In 1963, there was found in the sands directly below the uppermost gravels of the former Wilderness pit (Locality D, [NS 600 722]), a bone of the woolly rhinoceros, Coelodonta antiquitatis (Blumenbach), dated 27, 550 +1370/-680 years B.P. (before present) by radiocarbon assay (Rolfe 1966). Until recently, it was considered possible that the age of the bone is greater than the age of the gravels in which it was contained. The discovery in 1986, however, of a well-authenticated interstadial site at Sourlie [NS 336 414], near Irvine, Cunninghame District; with a possible time range of c. 33, 500–29, 000 years B.P. established by radiocarbon dating of plant debris, a reindeer antler and carbonaceous silt/clay underlain and overlain by thick till deposits, suggests that the Wilderness bone and gravels are contemporaneous. More significantly, the combined evidence from Souffle and Wilderness is strongly indicative of interstadial conditions in at least low-lying parts of Scotland during the period c. 33, 500–26, 000 years B.P. (Jardine et al. 1988).

Two other examples of interstadial fossiliferous deposits are known from the Glasgow district. In 1937 the remains of bones of the reindeer, Rangifer tarandus Linne, were found in SE Glasgow near Queen's Park (Locality E, at approximately [NS 588 618]) in water-laid sands and gravels that were overlain by up to 20 m of till forming a drumlin (Macgregor & Ritchie 1940). The age of the reindeer bones is unknown, but the overlying till almost certainly dates from the (Late Devensian) main phase of the last major cold interval in Britain (Dimlington Stadial, (Table 33.1)), a phase that is thought to have had its glacial climax in northern Britain around 20, 000–18, 000 years B.P. and perhaps lasted from c. 25, 000–14, 000 years B.P. It is possible, but by no means certain, that the interstadial deposits at Queen's Park and those in which the dated bone was found at the Wilderness pit, Bishopbriggs, are of approximately the same age and that they represent the same interstadial interlude within the last major cold interval. The Queen's Park section is no longer exposed, but the reindeer remains from it are preserved in the Glasgow Art Gallery and Museum at Kelvingrove.

In the 1850s, part of the beam of a reindeer antler was found in a thin succession of stratified deposits near Croftamie, Dunbartonshire, in the (former) railway cutting (Locality 3, [NS 473 860]) a few metres north-east of the point where the minor road between Croftamie and Kilmaronock Church intersects the cutting (Jack 1877). The stratified deposits were overlain by shelly till of the Loch Lomond Stadial (see below). More recently, felted organic detritus obtained from approximately the same horizon as the reindeer antler was dated 10, 560 ± 160 years B.P. (Rose 1981; Rose et al. 1988). The recent records also show that the stratified deposits are underlain by up to 1.5 m of till that is attributed to deposition during the Dimlington Stadial. The deposits containing the reindeer antler and dated organic detritus at Croftamie, therefore, represent a later interstadial (Windermere Interstadial, (Table 33.1)) than the interstadial or interstadials represented by the ossiferous deposits at Wilderness and Queen's Park. The antler from Croftamie is now in the Royal Museum of Scotland, Edinburgh.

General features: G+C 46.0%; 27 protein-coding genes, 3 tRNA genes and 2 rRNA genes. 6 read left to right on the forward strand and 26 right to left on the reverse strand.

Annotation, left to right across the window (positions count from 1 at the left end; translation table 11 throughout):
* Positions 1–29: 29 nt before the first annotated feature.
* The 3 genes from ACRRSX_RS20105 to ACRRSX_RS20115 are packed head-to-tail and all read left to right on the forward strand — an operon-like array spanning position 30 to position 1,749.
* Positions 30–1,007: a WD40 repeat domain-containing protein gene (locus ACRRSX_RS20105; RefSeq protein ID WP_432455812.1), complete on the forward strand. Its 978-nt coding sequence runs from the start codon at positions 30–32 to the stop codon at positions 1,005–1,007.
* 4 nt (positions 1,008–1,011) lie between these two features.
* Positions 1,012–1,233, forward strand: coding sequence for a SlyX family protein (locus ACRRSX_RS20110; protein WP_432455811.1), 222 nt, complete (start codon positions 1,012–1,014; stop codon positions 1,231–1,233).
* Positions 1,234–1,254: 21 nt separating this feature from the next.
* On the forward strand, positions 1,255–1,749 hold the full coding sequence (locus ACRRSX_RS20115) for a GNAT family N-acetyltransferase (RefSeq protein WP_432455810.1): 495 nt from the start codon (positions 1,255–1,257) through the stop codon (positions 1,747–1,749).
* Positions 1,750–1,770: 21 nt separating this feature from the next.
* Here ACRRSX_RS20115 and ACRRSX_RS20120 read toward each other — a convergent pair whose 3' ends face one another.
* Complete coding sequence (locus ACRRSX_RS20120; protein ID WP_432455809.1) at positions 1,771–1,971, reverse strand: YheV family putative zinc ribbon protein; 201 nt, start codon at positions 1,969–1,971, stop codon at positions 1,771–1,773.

(ii) Most of the low hills on which central and western Glasgow is built are glacial drumlins consisting of grey till (boulder clay) with a mainly silty mud and sandy silt matrix, derived largely from local Carboniferous shales and sandstones (Abd-alla 1988, p.77 and p.263). Embedded in the matrix are stones of variable size up to boulders about one metre in diameter. The stones, which frequently bear striations, are dominantly of the same local rocks as the matrix, but occasional erratic quartz schists and schistose grits (from NW of the Highland Boundary Fault), Carboniferous basalts (? from the Kilpa trick Hills) and Devonian (ORS) sandstones (? from the vicinity of Dumbarton) occur. Opportunity to examine the nature and characteristics of the till is provided occasionally in temporary excavations within the city. The drumlins, of which Garnethill (Locality F, [NS 582 661]) and the large hill within Bellahouston Park (Locality G, NS 549 638) are good morphological examples, are streamlined ground morainic forms, and the grey till is a lodgement till of the last major ice sheet that moved over the Glasgow area (in a WNW–ESE direction during the Dimlington Stadial). In central Glasgow (e.g. within the precincts of the University of Strathclyde) the uppermost two or three metres of the grey till are strongly weathered to a rusty brown colour.